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What are the divorce laws in New Jersey?

On Behalf of | Feb 8, 2017 | Divorce

Divorce laws in the state of New Jersey are not complicated, but for those preparing to file for divorce, a refresher might be a good idea. We have put together a little guide to the divorce laws of New Jersey.

It is fairly easy to file for divorce in the state of New Jersey, but there are some minor requirements a person must meet before doing so. The first of those requirements is that at least one person in the marriage must be a resident of New Jersey to file in the state.

The second comes when the couple wants to file for no-fault divorce. The couple must be separated, living separately and apart, for 18 months prior to filing. A no-fault divorce is defined as a divorce where neither side has to take blame or liability for the divorce.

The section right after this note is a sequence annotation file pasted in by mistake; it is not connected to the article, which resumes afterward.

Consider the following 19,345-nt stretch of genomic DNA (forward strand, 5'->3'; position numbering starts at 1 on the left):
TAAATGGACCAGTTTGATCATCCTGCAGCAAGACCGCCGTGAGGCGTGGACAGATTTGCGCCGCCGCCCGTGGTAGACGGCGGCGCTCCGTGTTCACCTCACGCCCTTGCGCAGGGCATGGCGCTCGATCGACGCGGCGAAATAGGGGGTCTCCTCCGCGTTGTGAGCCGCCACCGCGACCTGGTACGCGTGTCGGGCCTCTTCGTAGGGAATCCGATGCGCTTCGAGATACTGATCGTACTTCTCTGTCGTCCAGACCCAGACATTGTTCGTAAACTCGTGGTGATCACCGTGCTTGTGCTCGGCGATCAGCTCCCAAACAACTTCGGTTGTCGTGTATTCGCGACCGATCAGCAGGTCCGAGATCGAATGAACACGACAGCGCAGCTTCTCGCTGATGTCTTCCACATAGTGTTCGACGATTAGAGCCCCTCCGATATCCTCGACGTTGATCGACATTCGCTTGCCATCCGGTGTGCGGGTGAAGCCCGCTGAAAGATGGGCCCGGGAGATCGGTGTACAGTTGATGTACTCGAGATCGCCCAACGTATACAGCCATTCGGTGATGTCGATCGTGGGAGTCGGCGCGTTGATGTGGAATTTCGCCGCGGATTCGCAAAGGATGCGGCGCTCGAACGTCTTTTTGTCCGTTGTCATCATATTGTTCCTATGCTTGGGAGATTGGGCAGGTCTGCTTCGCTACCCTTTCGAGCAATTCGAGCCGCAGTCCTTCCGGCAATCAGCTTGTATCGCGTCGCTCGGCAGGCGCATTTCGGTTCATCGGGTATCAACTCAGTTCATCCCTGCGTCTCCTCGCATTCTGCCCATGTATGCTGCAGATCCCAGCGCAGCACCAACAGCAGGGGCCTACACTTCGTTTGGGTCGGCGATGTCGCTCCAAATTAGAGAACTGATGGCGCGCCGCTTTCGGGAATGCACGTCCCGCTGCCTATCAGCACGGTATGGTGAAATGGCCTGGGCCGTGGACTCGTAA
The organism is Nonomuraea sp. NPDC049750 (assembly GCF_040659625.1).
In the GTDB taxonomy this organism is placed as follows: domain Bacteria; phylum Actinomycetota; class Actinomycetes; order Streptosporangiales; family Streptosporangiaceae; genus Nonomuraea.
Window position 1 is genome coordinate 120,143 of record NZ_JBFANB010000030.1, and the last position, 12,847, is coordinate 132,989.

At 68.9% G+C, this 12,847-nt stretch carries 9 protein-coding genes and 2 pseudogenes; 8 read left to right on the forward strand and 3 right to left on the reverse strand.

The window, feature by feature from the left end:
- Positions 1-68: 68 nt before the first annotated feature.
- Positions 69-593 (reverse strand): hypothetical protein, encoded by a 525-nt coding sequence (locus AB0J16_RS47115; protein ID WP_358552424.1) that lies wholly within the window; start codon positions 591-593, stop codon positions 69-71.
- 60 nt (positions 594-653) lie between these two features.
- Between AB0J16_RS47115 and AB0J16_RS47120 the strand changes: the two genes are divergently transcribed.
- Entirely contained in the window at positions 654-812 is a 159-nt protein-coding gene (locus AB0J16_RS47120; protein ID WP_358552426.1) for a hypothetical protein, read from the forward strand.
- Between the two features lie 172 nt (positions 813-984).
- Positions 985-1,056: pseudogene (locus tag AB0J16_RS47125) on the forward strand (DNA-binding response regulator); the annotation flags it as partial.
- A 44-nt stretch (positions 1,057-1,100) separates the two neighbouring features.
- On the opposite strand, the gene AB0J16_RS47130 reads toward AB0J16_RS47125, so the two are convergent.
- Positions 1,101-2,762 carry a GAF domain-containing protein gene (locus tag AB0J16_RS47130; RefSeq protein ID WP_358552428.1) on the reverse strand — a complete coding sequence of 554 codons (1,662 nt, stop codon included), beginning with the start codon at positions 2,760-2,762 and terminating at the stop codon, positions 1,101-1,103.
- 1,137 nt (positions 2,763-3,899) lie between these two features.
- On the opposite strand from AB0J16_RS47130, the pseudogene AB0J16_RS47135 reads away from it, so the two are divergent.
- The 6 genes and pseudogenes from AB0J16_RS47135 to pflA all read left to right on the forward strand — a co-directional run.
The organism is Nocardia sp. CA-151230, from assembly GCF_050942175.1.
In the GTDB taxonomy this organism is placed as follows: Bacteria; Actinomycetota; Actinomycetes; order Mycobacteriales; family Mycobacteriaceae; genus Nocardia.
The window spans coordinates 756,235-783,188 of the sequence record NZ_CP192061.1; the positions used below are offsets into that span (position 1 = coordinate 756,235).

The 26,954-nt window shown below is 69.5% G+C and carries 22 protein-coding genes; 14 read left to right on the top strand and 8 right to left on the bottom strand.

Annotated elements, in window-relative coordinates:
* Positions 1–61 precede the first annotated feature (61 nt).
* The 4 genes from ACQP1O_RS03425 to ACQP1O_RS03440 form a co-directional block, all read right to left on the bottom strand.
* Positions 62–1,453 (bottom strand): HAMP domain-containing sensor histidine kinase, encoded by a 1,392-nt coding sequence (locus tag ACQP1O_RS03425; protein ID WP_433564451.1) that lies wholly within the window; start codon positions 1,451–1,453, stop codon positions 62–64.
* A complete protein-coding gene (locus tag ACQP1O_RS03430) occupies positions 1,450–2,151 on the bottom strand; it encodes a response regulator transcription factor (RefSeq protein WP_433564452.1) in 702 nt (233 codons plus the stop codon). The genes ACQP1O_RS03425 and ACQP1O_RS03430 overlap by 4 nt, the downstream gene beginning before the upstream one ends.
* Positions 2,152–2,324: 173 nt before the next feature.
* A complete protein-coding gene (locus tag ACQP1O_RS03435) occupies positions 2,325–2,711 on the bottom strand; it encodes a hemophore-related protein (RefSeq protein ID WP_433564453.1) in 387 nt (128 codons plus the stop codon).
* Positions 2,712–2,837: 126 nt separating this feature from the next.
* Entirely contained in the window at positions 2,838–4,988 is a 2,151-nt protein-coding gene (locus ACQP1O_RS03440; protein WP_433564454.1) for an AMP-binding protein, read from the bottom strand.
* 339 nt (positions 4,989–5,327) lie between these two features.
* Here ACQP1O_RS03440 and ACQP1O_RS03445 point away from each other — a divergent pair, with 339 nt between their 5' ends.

Some grounds for divorce in the state of New Jersey including the following:

— Violence or cruelty

— Adultery

— Deviant sexual behavior without the consent of the plaintiff

— Mental illness or insanity that led to confinement for at least 24 months

— Conviction of a crime that led to imprisonment for at least 18 months

— Desertion from a spouse for 12 months or more

If you or your spouse file for fault divorce in New Jersey, the following are some of the most common defenses used for this type of following:

— Provocation: This happens when one spouse provokes another to act or behave in a specific manner.

— Connivance: This defense is used against adultery. This defense is used to make the claim that the plaintiff spouse agreed to and participated in the adultery in question.

— Recrimination: This defense claims that the plaintiff spouse either engaged in the same conduct or is equally at fault for the conduct.

— Condonation: This defense claims that the plaintiff spouse knew of the conduct, forgave the conduct and resumed the marriage with the defendant spouse.

Divorce is an ugly process for both parties, whether fault or no-fault in New Jersey. Learn more about divorce and the laws prior to filing.

Source: Findlaw, “New Jersey Divorce Laws,” accessed Feb. 07, 2017